NVIDIA GeForce GTX 280 and GTX 260 Unleashed

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Enemy Territory: Quake Wars


Enemy Territory: Quake Wars
OpenGL Gaming Performance

Enemy Territory:
Quake Wars

Enemy Territory: Quake Wars is Based on a radically enhanced version of id's Doom 3 engine and viewed by many as Battlefield 2 meets the Strogg, and then some.  In fact, we'd venture to say that id took EA's team-based warfare genre up a notch or two.  ET: Quake Wars also marks the introduction of John Carmack's "Megatexture" technology that employs large environment and terrain textures that cover vast areas of maps without the need to repeat and tile many smaller textures.  The beauty of megatexture technology is that each unit only takes up a maximum of 8MB of frame buffer memory.  Add to that HDR-like bloom lighting and leading edge shadowing effects and Enemy Territory: Quake Wars looks great, plays well and works high end graphics cards vigorously.  The game was tested with all of its in-game options set to their maximum values with soft particles enabled in addition to 4X anti-aliasing and 16x anisotropic filtering.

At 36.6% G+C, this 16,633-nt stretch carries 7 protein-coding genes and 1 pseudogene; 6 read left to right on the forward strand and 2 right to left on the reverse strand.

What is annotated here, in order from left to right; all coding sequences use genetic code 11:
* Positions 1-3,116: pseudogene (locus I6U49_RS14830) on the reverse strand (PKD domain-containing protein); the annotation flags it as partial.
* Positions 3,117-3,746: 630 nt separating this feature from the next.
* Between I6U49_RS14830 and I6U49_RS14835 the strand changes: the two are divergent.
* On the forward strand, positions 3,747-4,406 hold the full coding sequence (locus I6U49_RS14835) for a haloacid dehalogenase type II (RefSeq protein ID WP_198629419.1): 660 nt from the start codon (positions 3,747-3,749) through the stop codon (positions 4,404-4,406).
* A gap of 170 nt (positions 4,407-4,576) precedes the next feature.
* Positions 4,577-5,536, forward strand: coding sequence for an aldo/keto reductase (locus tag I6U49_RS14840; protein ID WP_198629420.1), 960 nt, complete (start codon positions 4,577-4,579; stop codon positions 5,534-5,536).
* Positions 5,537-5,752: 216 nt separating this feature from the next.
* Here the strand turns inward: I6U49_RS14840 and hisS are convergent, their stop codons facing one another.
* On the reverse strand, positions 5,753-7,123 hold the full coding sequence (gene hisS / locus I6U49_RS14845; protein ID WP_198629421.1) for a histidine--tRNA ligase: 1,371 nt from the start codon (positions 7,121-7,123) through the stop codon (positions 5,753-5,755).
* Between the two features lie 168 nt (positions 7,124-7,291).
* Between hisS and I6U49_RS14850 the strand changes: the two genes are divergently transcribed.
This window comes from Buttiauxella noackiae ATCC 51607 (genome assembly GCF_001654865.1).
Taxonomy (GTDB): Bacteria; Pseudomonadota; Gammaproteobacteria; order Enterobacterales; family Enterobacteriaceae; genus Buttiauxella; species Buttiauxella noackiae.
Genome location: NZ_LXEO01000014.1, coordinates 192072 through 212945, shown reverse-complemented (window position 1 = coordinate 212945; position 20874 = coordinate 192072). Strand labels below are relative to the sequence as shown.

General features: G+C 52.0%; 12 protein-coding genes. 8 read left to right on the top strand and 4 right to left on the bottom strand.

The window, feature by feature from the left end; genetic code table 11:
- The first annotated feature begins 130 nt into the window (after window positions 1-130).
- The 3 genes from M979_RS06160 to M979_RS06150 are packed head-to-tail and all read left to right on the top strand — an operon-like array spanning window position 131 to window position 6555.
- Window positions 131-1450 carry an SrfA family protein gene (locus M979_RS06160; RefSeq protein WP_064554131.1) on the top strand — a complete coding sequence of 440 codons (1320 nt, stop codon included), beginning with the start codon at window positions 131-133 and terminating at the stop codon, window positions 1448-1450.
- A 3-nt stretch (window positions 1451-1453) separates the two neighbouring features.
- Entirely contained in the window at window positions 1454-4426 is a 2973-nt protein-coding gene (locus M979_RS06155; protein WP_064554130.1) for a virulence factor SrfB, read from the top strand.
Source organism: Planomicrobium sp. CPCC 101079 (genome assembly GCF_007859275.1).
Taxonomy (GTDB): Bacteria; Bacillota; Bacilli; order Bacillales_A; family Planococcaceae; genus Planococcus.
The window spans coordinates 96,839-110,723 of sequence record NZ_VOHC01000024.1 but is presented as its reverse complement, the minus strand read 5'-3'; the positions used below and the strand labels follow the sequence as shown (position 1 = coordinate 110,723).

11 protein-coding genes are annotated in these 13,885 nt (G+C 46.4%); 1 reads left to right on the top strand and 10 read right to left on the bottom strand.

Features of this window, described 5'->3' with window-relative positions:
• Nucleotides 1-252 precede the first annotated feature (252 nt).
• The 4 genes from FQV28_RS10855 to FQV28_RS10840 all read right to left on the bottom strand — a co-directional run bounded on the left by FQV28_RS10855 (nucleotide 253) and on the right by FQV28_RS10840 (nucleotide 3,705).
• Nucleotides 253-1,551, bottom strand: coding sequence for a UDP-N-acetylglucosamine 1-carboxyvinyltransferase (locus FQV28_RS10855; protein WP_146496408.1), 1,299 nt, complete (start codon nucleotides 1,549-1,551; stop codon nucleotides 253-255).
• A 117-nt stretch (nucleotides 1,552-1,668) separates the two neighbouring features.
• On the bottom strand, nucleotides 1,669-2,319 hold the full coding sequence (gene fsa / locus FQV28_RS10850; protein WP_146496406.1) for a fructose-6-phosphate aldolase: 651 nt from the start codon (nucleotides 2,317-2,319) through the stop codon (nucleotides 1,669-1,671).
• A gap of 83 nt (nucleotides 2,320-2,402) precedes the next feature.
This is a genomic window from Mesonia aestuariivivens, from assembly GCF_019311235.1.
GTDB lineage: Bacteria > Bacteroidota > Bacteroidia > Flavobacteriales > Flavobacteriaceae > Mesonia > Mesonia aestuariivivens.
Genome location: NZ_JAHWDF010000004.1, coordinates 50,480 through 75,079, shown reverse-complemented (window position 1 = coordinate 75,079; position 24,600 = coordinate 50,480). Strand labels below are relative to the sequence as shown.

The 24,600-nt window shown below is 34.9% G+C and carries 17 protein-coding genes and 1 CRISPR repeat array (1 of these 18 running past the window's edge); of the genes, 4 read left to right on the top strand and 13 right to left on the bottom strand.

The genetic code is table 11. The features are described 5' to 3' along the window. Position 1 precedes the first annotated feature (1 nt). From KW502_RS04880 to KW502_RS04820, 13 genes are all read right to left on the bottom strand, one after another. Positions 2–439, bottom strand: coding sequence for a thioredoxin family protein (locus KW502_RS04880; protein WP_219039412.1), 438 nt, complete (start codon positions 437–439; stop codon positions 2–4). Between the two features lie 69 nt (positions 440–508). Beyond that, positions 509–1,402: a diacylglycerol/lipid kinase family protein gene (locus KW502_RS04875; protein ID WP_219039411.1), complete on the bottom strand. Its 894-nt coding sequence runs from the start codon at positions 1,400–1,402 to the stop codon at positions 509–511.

The new GeForce GTX 280 and GTX 260 performed very well in our custom Enemy Territory: Quake Wars test. Once again, both cards were clearly superior than any other single-GPU based product we tested.  The GeForce GTX 280 was faster than all of the dual-GPU setups as well; it took the 3-way GeForce 9800 GTX and dual-GeForce 9800 GX2 quad-SLI rigs to take it down.  Scaling in a two card GeForce GTX 280 SLI configuration was also quite good.  But 3-way GTX 280 SLI was limited at 1,920 x 1,200.  At 2,560 x 1,600, 3-way offered up the best performance of the bunch, but it was only slightly faster then the two-card setup.

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